• The Online Store: Champions Centre has a Shopify store that charges $25 for t-shirts and $45 for hoodies. This is financially exploitative because it is opportunistic in nature to use church funds to open businesses and sell products that have little to nothing to do with the Gospel or spreading the Gospel in any way.

  • The Resources Page: The Resources page is more like a second store on the church website. When I think of resources on a church website, I think of literature available, book recommendations, or mostly free content offered by the church to people wanting to learn and grow in their faith. This church’s resource page has a link to a worship playlist, but everything else on the page costs money. There’s another link to the church merch store and Kevin Gerald’s books, which almost exclusively seem to be focused on different forms of personal success, and not really about the Gospel or the Christian faith at all. This is exploitative in the same way as the online store. It’s just another place that makes money off the church, but the content has little or nothing to do with Christian faith. It is more opportunism.

  • Sermons About Giving: CC has given several sermons over the years about money and giving. They also call for donations at every service. If you go to their YouTube Channel and search “money” or “tithe” on the channel, several sermons come up. Churches that twist or take advantage of Scripture and use their platform and position as a church/pastor to compel donations and service to the church, are spiritual opportunists and exploiters, in my opinion. Christian giving should be free of compulsion and between the individual and God. Each of us is to decide what to give in our own hearts. (2 Cor. 9:7)

  • Sermons As Sales Pitches: Sermons are frequently used to sell books written by Kevin Gerald. Entire message series have been given based on a book the church is selling. One example would be their “Naked and Unafraid” series which was focused around Kevin Gerald’s book, Naked and Unafraid. This is exploitative and opportunistic, with the church as an opportunity to make money once again.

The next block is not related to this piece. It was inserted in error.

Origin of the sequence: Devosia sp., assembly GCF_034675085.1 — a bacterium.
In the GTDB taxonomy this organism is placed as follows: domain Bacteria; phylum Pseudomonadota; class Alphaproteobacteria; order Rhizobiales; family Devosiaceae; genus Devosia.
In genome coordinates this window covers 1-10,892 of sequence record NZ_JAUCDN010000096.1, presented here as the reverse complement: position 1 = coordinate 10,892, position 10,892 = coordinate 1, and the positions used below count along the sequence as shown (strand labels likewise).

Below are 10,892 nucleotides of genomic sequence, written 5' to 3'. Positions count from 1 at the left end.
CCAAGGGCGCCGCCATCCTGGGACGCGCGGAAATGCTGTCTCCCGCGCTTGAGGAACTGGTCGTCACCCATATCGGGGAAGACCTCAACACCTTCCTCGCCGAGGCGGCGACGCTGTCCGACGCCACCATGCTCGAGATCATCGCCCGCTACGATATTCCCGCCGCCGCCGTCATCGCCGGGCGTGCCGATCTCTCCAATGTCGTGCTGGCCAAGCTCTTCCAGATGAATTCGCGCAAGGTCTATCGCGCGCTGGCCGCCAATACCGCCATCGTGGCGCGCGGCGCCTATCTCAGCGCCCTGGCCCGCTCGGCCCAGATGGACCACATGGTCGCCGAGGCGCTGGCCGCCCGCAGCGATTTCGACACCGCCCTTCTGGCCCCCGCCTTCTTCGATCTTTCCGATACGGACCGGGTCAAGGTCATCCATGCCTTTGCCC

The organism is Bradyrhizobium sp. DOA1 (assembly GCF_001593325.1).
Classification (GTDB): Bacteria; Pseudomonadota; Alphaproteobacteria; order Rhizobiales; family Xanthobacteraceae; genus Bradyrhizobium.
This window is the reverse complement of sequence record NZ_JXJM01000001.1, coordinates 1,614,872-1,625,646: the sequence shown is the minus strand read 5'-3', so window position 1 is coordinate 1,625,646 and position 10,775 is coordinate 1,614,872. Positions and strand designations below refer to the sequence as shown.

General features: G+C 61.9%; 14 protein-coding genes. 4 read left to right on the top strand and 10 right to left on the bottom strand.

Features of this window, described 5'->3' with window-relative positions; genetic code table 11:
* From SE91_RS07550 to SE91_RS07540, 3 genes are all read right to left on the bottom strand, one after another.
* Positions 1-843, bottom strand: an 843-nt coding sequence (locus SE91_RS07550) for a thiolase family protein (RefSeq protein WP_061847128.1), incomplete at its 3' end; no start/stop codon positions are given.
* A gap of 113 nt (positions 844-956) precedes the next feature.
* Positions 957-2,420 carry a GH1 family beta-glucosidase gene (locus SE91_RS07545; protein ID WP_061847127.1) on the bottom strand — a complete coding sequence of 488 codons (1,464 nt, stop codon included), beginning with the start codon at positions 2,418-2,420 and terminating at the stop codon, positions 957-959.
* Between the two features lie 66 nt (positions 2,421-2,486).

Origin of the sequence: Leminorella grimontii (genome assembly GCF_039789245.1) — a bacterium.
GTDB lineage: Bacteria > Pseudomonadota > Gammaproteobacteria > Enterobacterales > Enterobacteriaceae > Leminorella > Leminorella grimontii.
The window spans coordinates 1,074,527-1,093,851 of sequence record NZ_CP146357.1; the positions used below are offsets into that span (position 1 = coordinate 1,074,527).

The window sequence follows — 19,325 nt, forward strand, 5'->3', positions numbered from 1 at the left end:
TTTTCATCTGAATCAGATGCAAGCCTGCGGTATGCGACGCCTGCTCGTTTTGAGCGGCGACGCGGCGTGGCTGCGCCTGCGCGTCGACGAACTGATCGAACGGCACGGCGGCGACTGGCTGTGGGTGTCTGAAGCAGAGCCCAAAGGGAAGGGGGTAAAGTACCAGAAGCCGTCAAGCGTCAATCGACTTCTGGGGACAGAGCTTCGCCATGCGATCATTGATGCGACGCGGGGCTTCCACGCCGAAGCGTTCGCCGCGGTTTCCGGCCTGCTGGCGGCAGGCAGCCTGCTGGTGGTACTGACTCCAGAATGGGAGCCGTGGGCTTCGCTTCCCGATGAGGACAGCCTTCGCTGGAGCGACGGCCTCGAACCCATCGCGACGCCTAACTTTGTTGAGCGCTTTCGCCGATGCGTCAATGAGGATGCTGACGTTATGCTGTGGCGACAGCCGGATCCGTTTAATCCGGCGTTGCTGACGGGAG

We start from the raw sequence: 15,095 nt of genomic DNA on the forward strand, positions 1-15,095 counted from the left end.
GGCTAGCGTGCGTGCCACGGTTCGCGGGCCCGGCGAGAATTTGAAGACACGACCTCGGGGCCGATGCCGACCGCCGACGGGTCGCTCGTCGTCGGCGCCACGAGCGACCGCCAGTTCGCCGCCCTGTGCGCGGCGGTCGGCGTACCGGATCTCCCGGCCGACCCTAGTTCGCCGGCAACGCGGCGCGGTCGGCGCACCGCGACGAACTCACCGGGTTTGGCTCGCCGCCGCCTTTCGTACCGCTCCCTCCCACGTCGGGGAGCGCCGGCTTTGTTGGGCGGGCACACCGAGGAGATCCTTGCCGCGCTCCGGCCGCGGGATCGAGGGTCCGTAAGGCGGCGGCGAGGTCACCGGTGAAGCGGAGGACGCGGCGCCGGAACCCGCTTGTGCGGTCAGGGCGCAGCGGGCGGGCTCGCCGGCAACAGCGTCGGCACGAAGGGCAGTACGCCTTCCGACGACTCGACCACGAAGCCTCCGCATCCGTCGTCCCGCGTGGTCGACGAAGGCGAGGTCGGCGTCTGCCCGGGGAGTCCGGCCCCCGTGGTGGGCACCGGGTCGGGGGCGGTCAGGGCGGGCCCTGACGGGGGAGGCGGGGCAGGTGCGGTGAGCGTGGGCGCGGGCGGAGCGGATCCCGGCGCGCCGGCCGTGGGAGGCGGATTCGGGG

• The Growth Track: Churches have many names for membership these days. While some simply call it church membership, others, like Champions Centre, come up with their own name, perhaps to make it more appealing to people. CC calls their membership course “Growth Track.” And on CC’s Growth Track, financial giving to the church is part of their “Values.” (See: Session 2 Handbook) This is exploitative because it makes giving compulsory/mandatory. Also, in the Session 4 Handbook, we see a Tithe FAQ in the Appendix with some false statements about tithing, including: “...tithing to someone in need is taking what belongs to God and giving it to someone else…” and the prosperity gospel concept that tithing will bring financial growth and success: “Moving forward doesn’t mean we won’t experience difficulties. Most people do not notice growth, like a child doesn’t always notice his own growth. In part, as you grow financially your bills often grow, your demands grow and success doesn’t always feel like what you dreamed it would be.” These statements are exploitative because they deceive believers in order to pressure or manipulate more financial giving to the church. Tithing isn’t applicable to Christians today because the tithe was a tax on the people of Israel as a part of the Mosaic Covenant, which was fulfilled and made obsolete by Jesus Christ on the cross. It was also not money, but food that was grown and raised in the lands of Israel. It simply doesn’t apply to Christians today in any way. The only giving Christians practice today, and have ever legitimately practiced, is freewill giving out of cheerful generosity and their own heart’s desire.